When the summer months arrive and you want to get refreshing, cool air, you have two options: an air conditioner or an evaporative cooler. These cooling systems have their own share of advantages, but the question of which of them is more advantageous has long been a subject of debate among HVAC professionals. With utility costs hitting the roof, energy resources dwindling, and environmental concerns growing, it’s worth revisiting the differences between air conditioners and evaporative coolers so you can decide which of them provides a more efficient solution to cooling your home.
In this article from Sun City Air, let’s take a look at the differences between air conditioning and evaporative cooling systems:
How they work
Ever wondered how your air conditioner cools your home? Well, air conditioners and evaporative coolers do not work the same way when cooling down a home. The indoor and outdoor units of a split-type air conditioner work together to replace the warm air inside your home with cooler air from outside before using freon to cool down your home and get the temperature you require. It is amazing in that it separates the temperature from humidity as it operates. Its indoor unit comes with a blower with evaporating capabilities, while its outdoor unit has compressors and condenser coils. Just like a split-type aircon, the outdoor unit of an evaporative cooler also works in gathering the air and disseminating it through wet cooling pads, while the indoor unit releases the air into the home. But that is just about the only thing that makes air conditioners similar to evaporative coolers.
The biggest difference between the two cooling systems is that while a split type air conditioner uses freon to cool down your home, an evaporative cooler cools your home through evaporating water. The reason why it’s called a swamp cooler is that it uses water-soaked pads to cool the air. This appliance is able to cool the air as its fan pulls warm air into the unit, and then sends it through a series of pads. Once the collected air is disseminated to the cooling pads, the pads help evaporate the moisture into a gas which then blows out cooler air. If that’s hard to visualize, just imagine rubbing cold water onto your skin on a scorching hot day.
One major advantage of an air conditioner over an evaporative cooler is that with the former, you need to leave all your doors and windows closed. How is that an advantage, you ask? Well, you may think that cracking all your doors and windows with an evaporative cooler lets you have that fresh feeling. But while you get to experience that fresh blast of cool air with coolers, leaving your windows and doors open also means being unable to shut out all the sounds coming from your surroundings. And maybe bugs, too! Well, in this aspect, you will find that both have their potential drawbacks so we’ll just leave it to your personal preference. If you hate the idea of relaxing on your couch with all your doors and windows open, then an air conditioner might be the better choice for you. Otherwise, go for an evaporative cooler.
While air conditioners are most commonly used in humid areas, evaporative coolers do not work as well in high humidity environments. Why? Think about this: Since evaporative coolers rely on outside air, that means they can readily be impacted by the weather. That also means that when it gets too rainy or it gets extremely hot, you can’t expect your evaporative cooler to function as well as it would when the weather is nice. This explains why you will most likely find evaporative coolers in places with dry conditions. Alternately, air conditioners work independently of the weather. No matter how unpredictable the weather can get, you can expect your air conditioner to give the same level of comfort inside your home.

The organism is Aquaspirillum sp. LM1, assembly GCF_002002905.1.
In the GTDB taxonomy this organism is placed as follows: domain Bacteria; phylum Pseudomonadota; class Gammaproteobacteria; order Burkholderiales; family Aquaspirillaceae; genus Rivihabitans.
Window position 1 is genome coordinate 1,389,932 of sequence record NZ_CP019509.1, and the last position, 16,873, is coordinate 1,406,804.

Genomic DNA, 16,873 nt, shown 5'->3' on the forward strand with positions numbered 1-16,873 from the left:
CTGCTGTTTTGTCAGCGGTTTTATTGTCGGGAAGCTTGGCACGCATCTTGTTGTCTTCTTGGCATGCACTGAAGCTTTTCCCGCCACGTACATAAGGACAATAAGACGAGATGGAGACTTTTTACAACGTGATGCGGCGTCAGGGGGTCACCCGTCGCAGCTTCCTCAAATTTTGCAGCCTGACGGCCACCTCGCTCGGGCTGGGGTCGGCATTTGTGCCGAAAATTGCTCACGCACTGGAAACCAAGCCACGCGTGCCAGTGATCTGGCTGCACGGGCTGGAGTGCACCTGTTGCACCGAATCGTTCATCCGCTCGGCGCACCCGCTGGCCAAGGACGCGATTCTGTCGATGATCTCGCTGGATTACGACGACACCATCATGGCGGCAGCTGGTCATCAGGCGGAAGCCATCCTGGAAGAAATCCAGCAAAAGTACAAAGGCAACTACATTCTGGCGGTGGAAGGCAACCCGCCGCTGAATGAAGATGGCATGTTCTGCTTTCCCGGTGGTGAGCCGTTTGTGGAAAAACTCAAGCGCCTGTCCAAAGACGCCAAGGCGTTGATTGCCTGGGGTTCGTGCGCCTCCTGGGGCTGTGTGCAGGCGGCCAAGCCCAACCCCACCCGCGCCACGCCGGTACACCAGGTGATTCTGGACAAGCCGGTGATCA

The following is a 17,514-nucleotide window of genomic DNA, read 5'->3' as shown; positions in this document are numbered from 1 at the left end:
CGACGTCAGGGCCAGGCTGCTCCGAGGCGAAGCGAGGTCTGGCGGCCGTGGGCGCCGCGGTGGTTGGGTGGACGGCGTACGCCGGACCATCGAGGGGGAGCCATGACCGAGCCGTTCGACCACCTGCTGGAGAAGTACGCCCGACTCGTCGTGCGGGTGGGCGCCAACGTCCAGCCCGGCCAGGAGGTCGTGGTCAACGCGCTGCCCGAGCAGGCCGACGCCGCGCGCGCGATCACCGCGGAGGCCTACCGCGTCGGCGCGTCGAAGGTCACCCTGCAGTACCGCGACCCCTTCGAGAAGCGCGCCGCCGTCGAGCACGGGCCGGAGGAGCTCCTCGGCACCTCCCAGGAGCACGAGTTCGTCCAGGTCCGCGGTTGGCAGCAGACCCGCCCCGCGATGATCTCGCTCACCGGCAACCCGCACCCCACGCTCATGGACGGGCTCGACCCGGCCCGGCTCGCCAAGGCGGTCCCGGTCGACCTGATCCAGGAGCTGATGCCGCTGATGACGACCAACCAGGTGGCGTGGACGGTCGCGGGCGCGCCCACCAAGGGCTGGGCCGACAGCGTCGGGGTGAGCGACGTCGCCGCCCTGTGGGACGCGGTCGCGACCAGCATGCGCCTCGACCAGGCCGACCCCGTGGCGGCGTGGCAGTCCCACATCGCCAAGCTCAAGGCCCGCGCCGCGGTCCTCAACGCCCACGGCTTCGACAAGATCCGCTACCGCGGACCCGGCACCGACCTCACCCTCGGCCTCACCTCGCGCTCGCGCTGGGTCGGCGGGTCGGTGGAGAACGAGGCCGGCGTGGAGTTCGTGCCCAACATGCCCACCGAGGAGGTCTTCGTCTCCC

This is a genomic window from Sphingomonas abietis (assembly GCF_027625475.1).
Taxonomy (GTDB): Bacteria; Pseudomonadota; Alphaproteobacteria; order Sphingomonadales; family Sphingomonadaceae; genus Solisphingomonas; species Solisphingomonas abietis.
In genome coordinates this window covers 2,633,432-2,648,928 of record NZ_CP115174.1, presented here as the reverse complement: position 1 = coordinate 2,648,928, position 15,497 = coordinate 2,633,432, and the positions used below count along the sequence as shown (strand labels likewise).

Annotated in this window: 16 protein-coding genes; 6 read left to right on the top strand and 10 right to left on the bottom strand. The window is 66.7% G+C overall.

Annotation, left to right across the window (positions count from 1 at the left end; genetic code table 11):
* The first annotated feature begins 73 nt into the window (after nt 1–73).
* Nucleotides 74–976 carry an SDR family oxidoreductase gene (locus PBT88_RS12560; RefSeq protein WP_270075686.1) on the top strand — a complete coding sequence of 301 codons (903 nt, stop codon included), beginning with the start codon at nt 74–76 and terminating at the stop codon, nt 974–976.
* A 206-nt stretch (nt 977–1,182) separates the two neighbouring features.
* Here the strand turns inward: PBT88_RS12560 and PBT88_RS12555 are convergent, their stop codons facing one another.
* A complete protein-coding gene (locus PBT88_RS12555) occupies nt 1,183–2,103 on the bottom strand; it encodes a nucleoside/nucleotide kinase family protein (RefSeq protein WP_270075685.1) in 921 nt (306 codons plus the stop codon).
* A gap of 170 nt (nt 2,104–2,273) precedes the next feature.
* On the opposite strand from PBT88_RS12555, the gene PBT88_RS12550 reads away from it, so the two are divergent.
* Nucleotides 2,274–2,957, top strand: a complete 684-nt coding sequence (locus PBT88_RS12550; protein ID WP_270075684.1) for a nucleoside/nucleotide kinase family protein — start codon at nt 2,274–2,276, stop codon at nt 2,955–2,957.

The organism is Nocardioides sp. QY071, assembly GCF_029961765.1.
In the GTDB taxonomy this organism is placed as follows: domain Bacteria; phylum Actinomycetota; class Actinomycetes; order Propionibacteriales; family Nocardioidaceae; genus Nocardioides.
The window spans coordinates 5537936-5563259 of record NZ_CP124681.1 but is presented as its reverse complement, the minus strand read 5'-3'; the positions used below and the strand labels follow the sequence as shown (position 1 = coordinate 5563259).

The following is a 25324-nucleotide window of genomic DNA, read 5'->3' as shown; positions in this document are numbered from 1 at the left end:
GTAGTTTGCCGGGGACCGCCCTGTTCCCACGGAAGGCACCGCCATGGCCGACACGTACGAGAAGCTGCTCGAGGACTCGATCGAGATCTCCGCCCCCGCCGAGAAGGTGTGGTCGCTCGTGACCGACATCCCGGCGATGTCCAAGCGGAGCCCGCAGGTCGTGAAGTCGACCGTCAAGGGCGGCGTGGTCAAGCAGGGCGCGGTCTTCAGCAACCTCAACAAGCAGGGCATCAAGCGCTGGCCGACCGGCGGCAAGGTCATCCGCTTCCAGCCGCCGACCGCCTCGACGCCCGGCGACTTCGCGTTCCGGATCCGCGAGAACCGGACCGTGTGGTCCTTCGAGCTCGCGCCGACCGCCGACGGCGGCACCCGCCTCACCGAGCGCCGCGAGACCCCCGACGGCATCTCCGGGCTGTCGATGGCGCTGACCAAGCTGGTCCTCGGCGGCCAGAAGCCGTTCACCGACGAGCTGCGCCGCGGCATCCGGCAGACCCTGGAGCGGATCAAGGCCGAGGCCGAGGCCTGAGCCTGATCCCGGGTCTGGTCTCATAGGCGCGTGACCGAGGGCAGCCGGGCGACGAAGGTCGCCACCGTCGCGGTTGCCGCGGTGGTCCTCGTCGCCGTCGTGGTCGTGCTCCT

Whether you are using an air conditioner or an evaporative cooler, making sure that your appliance is free from dust mites and other allergens is a must. Proper maintenance of your appliance does not only ensure that it is safe to use but operates effectively as well. Since air conditioners and evaporative coolers have different components, there’s also a huge difference when it comes to how you perform maintenance checks on them. For instance, if you want to make sure that your evaporative cooler is working effectively, you will have to get your cooling pads serviced regularly. Why? Because its wet pads and fan parts can become a breeding ground for bacteria and molds! If you are using an air conditioner, you must also make sure that its filters are regularly cleaned to ensure that the appliance is able to recirculate the air effectively. Replace it if you must.
When we talk about price, the major difference between an evaporative cooler and an air conditioner comes down to their running costs. Just like with any appliance, it pays to buy a model with a higher energy efficiency rating, especially if you are worried about the long-term running costs or looking to replace your current unit. The annual energy usage costs for evaporative coolers and air conditioners vary depending on the capacity of the unit you are using and the size of the room it needs to cool down. Generally speaking though, you could save less by using a standard evaporative cooler instead of an air conditioner.
The question of whether you should buy an air conditioner or an evaporative cooler depends on your needs. When you shop for a cooling system for your home, you have to be clear on what you’re after—Versatility? Cost-effectiveness? Functionality? If you want a cooling system that can function effectively regardless of the weather, go for an air conditioner. At the end of the day, the amount you will spend on your cooling system will depend on the cooling capacity of your chosen appliance, the special features that come with it, and how often you use it.